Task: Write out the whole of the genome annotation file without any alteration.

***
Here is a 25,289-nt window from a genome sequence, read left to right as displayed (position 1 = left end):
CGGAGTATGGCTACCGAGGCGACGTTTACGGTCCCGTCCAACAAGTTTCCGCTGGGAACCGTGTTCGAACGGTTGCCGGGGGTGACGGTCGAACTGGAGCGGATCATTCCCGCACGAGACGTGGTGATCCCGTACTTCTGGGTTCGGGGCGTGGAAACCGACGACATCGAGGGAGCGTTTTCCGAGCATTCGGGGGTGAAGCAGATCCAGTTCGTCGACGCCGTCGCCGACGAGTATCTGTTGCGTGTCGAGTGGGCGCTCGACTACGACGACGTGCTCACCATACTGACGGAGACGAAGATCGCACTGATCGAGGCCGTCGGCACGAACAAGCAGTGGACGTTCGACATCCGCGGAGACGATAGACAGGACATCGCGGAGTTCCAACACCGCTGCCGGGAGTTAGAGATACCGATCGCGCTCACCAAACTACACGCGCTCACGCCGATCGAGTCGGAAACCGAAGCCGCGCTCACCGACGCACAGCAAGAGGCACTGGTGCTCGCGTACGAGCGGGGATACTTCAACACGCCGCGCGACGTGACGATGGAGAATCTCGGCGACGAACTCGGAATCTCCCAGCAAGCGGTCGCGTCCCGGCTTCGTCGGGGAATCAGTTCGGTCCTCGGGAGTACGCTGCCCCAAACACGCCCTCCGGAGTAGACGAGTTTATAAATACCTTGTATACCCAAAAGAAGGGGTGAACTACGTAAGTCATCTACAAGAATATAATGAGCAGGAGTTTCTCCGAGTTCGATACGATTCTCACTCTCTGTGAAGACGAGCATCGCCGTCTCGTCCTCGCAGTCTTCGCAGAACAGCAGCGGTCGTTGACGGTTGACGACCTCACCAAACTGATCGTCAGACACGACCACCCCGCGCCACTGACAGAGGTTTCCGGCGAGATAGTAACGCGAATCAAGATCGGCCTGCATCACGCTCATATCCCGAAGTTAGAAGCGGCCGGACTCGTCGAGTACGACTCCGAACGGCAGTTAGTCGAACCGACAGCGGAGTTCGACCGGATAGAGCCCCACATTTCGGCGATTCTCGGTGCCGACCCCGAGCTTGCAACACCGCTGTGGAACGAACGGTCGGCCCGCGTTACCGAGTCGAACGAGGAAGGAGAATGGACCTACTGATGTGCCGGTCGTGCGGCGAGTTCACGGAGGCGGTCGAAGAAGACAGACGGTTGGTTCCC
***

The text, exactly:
Here is a 25,289-nt window from a genome sequence, read left to right as displayed (position 1 = left end):
CGGAGTATGGCTACCGAGGCGACGTTTACGGTCCCGTCCAACAAGTTTCCGCTGGGAACCGTGTTCGAACGGTTGCCGGGGGTGACGGTCGAACTGGAGCGGATCATTCCCGCACGAGACGTGGTGATCCCGTACTTCTGGGTTCGGGGCGTGGAAACCGACGACATCGAGGGAGCGTTTTCCGAGCATTCGGGGGTGAAGCAGATCCAGTTCGTCGACGCCGTCGCCGACGAGTATCTGTTGCGTGTCGAGTGGGCGCTCGACTACGACGACGTGCTCACCATACTGACGGAGACGAAGATCGCACTGATCGAGGCCGTCGGCACGAACAAGCAGTGGACGTTCGACATCCGCGGAGACGATAGACAGGACATCGCGGAGTTCCAACACCGCTGCCGGGAGTTAGAGATACCGATCGCGCTCACCAAACTACACGCGCTCACGCCGATCGAGTCGGAAACCGAAGCCGCGCTCACCGACGCACAGCAAGAGGCACTGGTGCTCGCGTACGAGCGGGGATACTTCAACACGCCGCGCGACGTGACGATGGAGAATCTCGGCGACGAACTCGGAATCTCCCAGCAAGCGGTCGCGTCCCGGCTTCGTCGGGGAATCAGTTCGGTCCTCGGGAGTACGCTGCCCCAAACACGCCCTCCGGAGTAGACGAGTTTATAAATACCTTGTATACCCAAAAGAAGGGGTGAACTACGTAAGTCATCTACAAGAATATAATGAGCAGGAGTTTCTCCGAGTTCGATACGATTCTCACTCTCTGTGAAGACGAGCATCGCCGTCTCGTCCTCGCAGTCTTCGCAGAACAGCAGCGGTCGTTGACGGTTGACGACCTCACCAAACTGATCGTCAGACACGACCACCCCGCGCCACTGACAGAGGTTTCCGGCGAGATAGTAACGCGAATCAAGATCGGCCTGCATCACGCTCATATCCCGAAGTTAGAAGCGGCCGGACTCGTCGAGTACGACTCCGAACGGCAGTTAGTCGAACCGACAGCGGAGTTCGACCGGATAGAGCCCCACATTTCGGCGATTCTCGGTGCCGACCCCGAGCTTGCAACACCGCTGTGGAACGAACGGTCGGCCCGCGTTACCGAGTCGAACGAGGAAGGAGAATGGACCTACTGATGTGCCGGTCGTGCGGCGAGTTCACGGAGGCGGTCGAAGAAGACAGACGGTTGGTTCCC